Help Me Grow | United Way of Utah County

The Princess Bride and Fear of Public Restrooms

You just spent the last several weeks inside the house (hopefully during winter) watching “The Princess Bride” over and over while potty training your toddler. It wasn’t exactly like climbing the cliffs of insanity, but close.

Now that it’s Spring you want to get out of the house and go on an outing, but there’s one problem: What do you do if she’s gotta “go” while you’re out? Inconceivable! Public bathrooms are scary, loud, and often less than sterile.

For a toddler, being asked to use a public restroom is much more like being asked to take a stroll through the fire swamp inhabited by rodents of unusual size. Many of their reactions range from mild whimpering to full-on, pit-of-despair-level screaming. Your child’s fears may seem dramatic or unrealistic to you as a parent (mostly because you don’t remember how scary things were when you were only 3 feet high), but children can feel intense feelings that are very real to them. Nervous systems are designed to detect danger and threats in the environment. Children’s bodies can sometimes take over suddenly causing them to shake, cry or even scream! Adults do it too. If you don’t believe me just go to a haunted house at Halloween or a scary movie and observe all the adults flipping out over nonexistent threats.

For the purposes of this blog post, I will not go in-depth on fear and anxiety in children. Here’s a link you can read on what kids worry about and fear at different ages. Rather, ​I would like to focus on how to make it through the fire swamp with your frightened toddler. While I’m no Miracle Max, I do have a few tips I can share:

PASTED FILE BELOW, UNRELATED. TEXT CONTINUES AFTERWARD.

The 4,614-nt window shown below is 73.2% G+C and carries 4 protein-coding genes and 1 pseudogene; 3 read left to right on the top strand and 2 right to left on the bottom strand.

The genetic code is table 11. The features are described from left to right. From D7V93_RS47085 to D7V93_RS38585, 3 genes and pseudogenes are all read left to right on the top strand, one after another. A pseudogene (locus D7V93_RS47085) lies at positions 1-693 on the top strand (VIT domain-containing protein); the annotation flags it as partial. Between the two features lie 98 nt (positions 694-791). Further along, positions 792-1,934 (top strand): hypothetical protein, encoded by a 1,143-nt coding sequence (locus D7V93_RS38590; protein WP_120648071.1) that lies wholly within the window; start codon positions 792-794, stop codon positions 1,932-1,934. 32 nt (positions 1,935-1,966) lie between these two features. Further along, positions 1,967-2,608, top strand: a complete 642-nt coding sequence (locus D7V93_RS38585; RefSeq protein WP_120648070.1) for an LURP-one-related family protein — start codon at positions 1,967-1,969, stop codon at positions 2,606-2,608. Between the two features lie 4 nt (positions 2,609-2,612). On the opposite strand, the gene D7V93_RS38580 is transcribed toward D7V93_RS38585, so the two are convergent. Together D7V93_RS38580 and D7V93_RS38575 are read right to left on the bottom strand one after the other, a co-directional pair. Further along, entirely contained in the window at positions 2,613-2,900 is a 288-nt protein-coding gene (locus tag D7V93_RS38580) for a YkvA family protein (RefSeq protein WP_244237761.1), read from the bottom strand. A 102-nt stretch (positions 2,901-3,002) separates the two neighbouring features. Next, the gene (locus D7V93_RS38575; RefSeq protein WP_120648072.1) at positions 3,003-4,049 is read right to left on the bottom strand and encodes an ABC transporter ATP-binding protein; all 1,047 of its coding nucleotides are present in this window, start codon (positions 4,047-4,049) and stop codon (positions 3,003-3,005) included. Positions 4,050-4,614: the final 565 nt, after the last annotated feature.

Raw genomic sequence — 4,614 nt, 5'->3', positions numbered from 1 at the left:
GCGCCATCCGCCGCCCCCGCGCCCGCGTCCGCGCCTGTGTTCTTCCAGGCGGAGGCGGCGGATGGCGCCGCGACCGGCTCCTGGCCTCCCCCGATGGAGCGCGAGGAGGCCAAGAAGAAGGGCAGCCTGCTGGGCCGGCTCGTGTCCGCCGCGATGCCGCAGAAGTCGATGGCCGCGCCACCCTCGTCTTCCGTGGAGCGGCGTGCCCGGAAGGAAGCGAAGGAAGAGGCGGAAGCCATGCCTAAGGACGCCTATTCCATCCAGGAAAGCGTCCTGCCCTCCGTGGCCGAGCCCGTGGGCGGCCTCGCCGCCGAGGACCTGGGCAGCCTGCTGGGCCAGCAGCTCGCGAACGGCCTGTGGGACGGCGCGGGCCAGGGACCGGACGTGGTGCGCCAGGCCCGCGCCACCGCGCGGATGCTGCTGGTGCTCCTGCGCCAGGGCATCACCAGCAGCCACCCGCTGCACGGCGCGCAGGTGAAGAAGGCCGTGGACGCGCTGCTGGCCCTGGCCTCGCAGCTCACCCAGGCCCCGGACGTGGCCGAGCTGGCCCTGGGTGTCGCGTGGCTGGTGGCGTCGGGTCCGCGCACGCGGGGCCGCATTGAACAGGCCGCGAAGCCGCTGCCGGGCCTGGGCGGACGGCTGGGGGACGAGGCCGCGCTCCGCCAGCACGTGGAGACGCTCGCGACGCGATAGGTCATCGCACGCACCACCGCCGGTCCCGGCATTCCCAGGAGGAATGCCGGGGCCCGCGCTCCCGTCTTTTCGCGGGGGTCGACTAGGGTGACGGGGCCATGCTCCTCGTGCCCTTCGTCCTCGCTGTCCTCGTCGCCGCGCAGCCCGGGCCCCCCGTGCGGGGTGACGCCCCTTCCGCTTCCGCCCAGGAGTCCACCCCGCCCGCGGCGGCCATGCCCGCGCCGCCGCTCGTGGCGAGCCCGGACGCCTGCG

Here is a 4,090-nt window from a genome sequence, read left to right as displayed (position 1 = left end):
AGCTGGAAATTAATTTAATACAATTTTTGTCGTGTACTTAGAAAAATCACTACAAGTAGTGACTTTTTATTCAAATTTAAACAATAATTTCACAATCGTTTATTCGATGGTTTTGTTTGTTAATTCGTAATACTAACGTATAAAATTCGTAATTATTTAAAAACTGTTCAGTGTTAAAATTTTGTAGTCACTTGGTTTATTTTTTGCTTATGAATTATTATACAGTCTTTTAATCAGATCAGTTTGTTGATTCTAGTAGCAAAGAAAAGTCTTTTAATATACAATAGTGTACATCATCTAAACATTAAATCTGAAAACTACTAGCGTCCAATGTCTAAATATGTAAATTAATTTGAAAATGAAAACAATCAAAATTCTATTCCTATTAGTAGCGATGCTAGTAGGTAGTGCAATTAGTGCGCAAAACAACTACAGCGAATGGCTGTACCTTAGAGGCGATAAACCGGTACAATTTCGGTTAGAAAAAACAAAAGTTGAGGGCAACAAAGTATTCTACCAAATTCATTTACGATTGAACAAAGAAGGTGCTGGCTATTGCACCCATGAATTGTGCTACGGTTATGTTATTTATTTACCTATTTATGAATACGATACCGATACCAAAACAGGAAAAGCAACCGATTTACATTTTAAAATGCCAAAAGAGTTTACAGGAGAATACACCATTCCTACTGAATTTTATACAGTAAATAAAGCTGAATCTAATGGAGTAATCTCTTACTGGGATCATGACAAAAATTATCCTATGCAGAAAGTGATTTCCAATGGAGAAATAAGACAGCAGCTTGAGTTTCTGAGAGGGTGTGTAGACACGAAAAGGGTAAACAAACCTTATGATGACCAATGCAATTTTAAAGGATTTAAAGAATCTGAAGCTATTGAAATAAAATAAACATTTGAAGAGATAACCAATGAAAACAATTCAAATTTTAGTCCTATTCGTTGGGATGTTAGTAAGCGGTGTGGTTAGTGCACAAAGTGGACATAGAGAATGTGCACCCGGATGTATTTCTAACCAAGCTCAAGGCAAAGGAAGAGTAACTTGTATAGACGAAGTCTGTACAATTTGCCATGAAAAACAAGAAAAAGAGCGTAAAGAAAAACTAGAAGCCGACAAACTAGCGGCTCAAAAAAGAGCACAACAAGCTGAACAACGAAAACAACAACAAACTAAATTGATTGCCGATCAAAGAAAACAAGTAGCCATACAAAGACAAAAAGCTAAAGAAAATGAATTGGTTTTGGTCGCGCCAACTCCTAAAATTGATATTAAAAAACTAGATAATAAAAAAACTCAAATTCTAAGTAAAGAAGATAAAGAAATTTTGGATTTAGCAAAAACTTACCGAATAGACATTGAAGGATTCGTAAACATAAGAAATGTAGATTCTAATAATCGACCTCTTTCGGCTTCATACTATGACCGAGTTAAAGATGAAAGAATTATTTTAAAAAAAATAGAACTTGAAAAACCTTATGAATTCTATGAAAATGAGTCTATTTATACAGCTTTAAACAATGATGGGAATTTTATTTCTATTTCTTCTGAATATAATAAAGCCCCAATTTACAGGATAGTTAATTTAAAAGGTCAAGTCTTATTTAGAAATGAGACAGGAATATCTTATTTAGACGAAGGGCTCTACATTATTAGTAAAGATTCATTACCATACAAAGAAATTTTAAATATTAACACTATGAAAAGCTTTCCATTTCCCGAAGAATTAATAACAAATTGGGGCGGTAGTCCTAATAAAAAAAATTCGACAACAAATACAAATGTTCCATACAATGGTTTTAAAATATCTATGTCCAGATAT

1. Stay calm, yourself. Children often take their cues from their parents. If you remain calm and speak softly, reassuring your child, that may be enough to get them through it. If a child is having a strong reaction, don’t try to bribe, bargain or explain, because their little nervous systems have taken over and they can’t really comprehend what you’re saying.

2. Spend a little time showing them how everything in the restroom works at a time when they do not have to use it. Hold them up to the dryer and let them push the button. Let them play with the soap a bit. Let them (with your help) flush a toilet. Put a little piece of toilet paper in there and let them see it go down. Wave “Bye-Bye”. Explain that only their poop and pee will go down the toilet and they will not. Take note if any specific part of the bathroom scares them the most–Air dryers are notorious for scaring children who are sensitive to sound.

3.  Put a little post-it note on the automatic flushing sensor so it will not go off while your child is on the toilet.

4. Make up a pretend scenario before entering. “You be the pirate and I’ll be the giant, and we will go into the castle to rescue the princess.” Your extensive, repeated viewings of The Princess Bride will help with this.

It might take a few tries, but your child should get used to public restrooms and your outings will turn into fun adventures. Eventually, you will say, “Let’s go potty,” and your child will answer, “As you wish.”

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